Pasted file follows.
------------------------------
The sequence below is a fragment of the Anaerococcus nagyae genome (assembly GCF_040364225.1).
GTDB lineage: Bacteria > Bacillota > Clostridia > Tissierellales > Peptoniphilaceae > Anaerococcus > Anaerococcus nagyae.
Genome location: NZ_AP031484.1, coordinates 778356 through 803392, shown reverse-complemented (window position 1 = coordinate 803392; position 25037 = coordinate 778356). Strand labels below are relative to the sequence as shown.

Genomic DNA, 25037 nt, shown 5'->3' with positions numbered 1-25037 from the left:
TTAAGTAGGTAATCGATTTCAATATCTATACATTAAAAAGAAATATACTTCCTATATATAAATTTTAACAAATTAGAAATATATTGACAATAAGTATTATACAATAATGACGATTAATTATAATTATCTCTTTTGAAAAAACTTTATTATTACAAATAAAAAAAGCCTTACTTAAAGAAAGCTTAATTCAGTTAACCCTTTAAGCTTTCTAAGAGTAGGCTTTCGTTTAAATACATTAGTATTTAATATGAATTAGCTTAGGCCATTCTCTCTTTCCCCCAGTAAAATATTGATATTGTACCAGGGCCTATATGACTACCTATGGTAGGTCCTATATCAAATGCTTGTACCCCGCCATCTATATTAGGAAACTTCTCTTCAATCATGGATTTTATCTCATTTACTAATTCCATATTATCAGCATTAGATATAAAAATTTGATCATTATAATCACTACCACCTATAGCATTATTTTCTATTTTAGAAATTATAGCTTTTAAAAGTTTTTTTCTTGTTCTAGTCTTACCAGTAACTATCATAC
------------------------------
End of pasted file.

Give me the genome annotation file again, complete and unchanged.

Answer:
The sequence below is a fragment of the Anaerococcus nagyae genome (assembly GCF_040364225.1).
GTDB lineage: Bacteria > Bacillota > Clostridia > Tissierellales > Peptoniphilaceae > Anaerococcus > Anaerococcus nagyae.
Genome location: NZ_AP031484.1, coordinates 778356 through 803392, shown reverse-complemented (window position 1 = coordinate 803392; position 25037 = coordinate 778356). Strand labels below are relative to the sequence as shown.

Genomic DNA, 25037 nt, shown 5'->3' with positions numbered 1-25037 from the left:
TTAAGTAGGTAATCGATTTCAATATCTATACATTAAAAAGAAATATACTTCCTATATATAAATTTTAACAAATTAGAAATATATTGACAATAAGTATTATACAATAATGACGATTAATTATAATTATCTCTTTTGAAAAAACTTTATTATTACAAATAAAAAAAGCCTTACTTAAAGAAAGCTTAATTCAGTTAACCCTTTAAGCTTTCTAAGAGTAGGCTTTCGTTTAAATACATTAGTATTTAATATGAATTAGCTTAGGCCATTCTCTCTTTCCCCCAGTAAAATATTGATATTGTACCAGGGCCTATATGACTACCTATGGTAGGTCCTATATCAAATGCTTGTACCCCGCCATCTATATTAGGAAACTTCTCTTCAATCATGGATTTTATCTCATTTACTAATTCCATATTATCAGCATTAGATATAAAAATTTGATCATTATAATCACTACCACCTATAGCATTATTTTCTATTTTAGAAATTATAGCTTTTAAAAGTTTTTTTCTTGTTCTAGTCTTACCAGTAACTATCATAC